Ashley:
Before we go any further, because I think as we get into talking about property management, there might be some people that are intrigued by it, and either thinking they want to do it for their own properties, or that they want to go out and manage other people’s properties. Can anybody be a property manager, or how do you become one?

Karen:
That’s one of the things that I would like to stress is not anyone can be a property manager. A lot of the states have licensing requirements, and even your cities and your counties have business licensing requirements. It’s also not as easy as people think it is. Once you get into the day to day, because you’ve got a lot of financial accounting, and you’ve got to be able to analyze, say, a budget and create a budget versus knowing where you’re going to have to make repairs.

Karen:
You’re going to need a basic mechanical knowledge, and then you’re also going to have to know how to read a lease, and read a management agreement.

Tony:
Karen, you talked about a lot of different aspects of property management. Is the property manager the one person that does everything? Say that I’m the owner, and there’s an issue. There’s a leak at the property. Is the property manager the one that’s actually going out there to fix the leak? If a unit needs to be turned, are they the one that’s turning the unit? I guess what is… Are they the ones that are writing and creating the lease documents? How much of it falls on the PM themselves, or how much is outsourced to other folks?

Karen:
Well, the PM is basically the responsible party, and it’s up to them to see to it that they’ve got people in place. For instance, if there’s a maintenance issue or something, that they’ve got the people in place to call, to get that taken care of. As far as the leases go, we always recommend that the leases are drafted by an attorney, because as real estate brokers, we’re not allowed to draft legal documents, and that they’re reviewed and approved by the owner as well.

Tony:
Interesting. The PM is like the quarterback, and they’re running in place for the rest of the team to make sure that the property’s being taken care of.

Karen:
Correct. We have to be the buck stops with us. I mean, there’s been times when I’ve actually had to be out there on the property at 2:00 in the morning just to make sure that everything was handled.

Tony:
Was that a perceived issue or a real issue, that 2:00 in the morning call?

Karen:
No, that one was a real issue. That was a 18-inch water main break.

Tony:
I guess that’s an issue. I guess that’s an issue.

Karen:
Especially when you’ve got all your electrical equipment in the basement of the building.

Ashley:
Karen, so there are some things that you need to know if you are going to be a property manager. For somebody that’s an investor, what do they need to ask? How do they vet? How do they find a property manager, and make sure that they’re going to do everything correctly, and follow some of the rules and regulations? You talk to… Find out that they’re licensed and that they can actually manage the property, from your perspective, what’s some advice you can give that they can use to vet a property manager?

Karen:
I would say, one, your property manager should have some references so that they could talk to other clients of that property manager, and know how they’re handling the property for other investors. As far as licensing goes, you can look that up on the state’s websites. You can also look up and see if they’ve ever been disciplined by the real estate commission. The other thing I would say is as an investor, I would ask that… Like I said earlier, you want to tell them, “This is what my vision is, and so what do you think I can do to accomplish that vision?”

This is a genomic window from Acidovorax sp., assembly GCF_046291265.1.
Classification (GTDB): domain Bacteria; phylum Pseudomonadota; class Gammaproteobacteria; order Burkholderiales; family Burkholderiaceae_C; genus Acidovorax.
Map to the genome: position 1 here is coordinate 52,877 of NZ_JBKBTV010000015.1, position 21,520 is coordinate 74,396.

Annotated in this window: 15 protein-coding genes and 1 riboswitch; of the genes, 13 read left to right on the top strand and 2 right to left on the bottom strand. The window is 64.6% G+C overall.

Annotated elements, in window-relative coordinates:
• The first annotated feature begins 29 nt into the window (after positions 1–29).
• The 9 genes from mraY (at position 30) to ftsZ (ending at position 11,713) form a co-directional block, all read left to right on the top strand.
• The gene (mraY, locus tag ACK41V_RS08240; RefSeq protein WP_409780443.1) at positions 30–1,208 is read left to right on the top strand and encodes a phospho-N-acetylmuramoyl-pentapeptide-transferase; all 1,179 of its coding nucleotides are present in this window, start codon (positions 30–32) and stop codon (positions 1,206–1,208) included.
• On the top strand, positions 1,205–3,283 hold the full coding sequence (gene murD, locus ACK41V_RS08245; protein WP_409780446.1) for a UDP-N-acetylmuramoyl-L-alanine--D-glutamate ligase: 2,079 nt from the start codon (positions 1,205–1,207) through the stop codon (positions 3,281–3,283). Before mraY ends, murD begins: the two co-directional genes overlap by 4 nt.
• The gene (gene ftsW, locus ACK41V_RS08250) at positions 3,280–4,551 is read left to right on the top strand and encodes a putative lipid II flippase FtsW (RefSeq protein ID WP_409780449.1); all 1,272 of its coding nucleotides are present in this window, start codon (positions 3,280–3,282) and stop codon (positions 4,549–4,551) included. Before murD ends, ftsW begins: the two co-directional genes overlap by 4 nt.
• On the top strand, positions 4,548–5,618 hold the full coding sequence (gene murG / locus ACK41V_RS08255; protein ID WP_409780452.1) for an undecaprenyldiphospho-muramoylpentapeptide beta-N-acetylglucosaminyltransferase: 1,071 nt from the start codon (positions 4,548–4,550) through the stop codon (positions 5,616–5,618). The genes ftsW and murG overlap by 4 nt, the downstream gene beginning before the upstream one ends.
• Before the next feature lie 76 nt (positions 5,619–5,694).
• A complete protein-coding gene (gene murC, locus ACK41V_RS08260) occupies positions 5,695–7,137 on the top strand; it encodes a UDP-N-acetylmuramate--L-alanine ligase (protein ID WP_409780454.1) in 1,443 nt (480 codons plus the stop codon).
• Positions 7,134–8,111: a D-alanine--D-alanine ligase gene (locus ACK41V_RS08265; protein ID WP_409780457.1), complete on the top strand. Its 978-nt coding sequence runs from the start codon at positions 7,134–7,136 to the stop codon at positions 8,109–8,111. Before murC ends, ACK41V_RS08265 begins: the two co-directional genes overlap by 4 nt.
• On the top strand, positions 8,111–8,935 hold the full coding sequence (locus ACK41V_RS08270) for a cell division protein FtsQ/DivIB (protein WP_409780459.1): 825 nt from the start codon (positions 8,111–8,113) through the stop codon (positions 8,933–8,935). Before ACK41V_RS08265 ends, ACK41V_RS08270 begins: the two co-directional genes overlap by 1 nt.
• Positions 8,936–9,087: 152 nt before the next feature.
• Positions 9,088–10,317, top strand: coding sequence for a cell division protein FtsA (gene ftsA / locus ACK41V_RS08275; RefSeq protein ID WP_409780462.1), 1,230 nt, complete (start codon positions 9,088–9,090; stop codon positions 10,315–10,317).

Karen:
Then listen and see what they come back with. You want somebody that’s going to really take the time to understand your vision as an investor, but also understand what the limitations of the particular property may be. You may have a property that’s out in the tertiary market, and they want sales to increase 100%, or they want leasing in six months. It may not be possible, and you want somebody that’s going to be honest and tell you, “No, I can’t do this, but I can do this.”

Karen:
I think, building that rapport, and having that conversation and a lot of discussion before actually saying, “This is who I’m going to sign with.” I think the other thing too, as an investor is you need to be aware of what the limitations of the property manager are as well as what your limitations as an owner are.

Tony:
Karen, what a eloquently, laid out response to that question. Man, I feel like I’m learning a lot about PMs right now as well. You talked about them having the references, the licenses, being able to share in your vision, understanding the market, the local marketing, and what’s possible, and what’s not, but I also want to go back to the point that you brought up about you being at the property at 2:00 in the morning when this water main line burst. Why do you feel it’s important for a property manager to show up for the tenants?

Karen:
I believe that the property manager needs to be seen, but I’m also the type of person that I’m a hands-on property manager. Years ago, I’d go up on the roof, and go in the basements and who knows where, but my point being that you’re much more involved, and you get much more of the actual detail when you’re there on site when something’s happening. I’m a firm believer that the property manager needs to be out on the property, not in the office.

Ashley: